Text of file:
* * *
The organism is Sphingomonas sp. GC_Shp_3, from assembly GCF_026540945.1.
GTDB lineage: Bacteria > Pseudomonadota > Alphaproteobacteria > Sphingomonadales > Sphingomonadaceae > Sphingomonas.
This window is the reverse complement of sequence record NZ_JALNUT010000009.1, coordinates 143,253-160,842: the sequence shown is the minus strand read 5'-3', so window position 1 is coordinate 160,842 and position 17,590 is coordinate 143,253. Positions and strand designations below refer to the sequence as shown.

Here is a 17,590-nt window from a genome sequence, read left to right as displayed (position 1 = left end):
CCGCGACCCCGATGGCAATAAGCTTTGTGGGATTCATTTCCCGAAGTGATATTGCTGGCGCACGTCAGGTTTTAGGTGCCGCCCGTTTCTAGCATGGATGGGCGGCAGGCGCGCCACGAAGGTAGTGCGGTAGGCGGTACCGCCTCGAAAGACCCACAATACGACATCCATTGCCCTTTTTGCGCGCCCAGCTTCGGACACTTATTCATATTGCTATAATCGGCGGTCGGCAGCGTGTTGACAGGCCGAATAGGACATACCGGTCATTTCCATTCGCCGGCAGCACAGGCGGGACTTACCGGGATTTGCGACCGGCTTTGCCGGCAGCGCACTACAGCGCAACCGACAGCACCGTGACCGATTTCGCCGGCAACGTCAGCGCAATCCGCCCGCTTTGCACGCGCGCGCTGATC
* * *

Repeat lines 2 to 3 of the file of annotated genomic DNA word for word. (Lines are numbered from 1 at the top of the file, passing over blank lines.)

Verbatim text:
GTDB lineage: Bacteria > Pseudomonadota > Alphaproteobacteria > Sphingomonadales > Sphingomonadaceae > Sphingomonas.
This window is the reverse complement of sequence record NZ_JALNUT010000009.1, coordinates 143,253-160,842: the sequence shown is the minus strand read 5'-3', so window position 1 is coordinate 160,842 and position 17,590 is coordinate 143,253. Positions and strand designations below refer to the sequence as shown.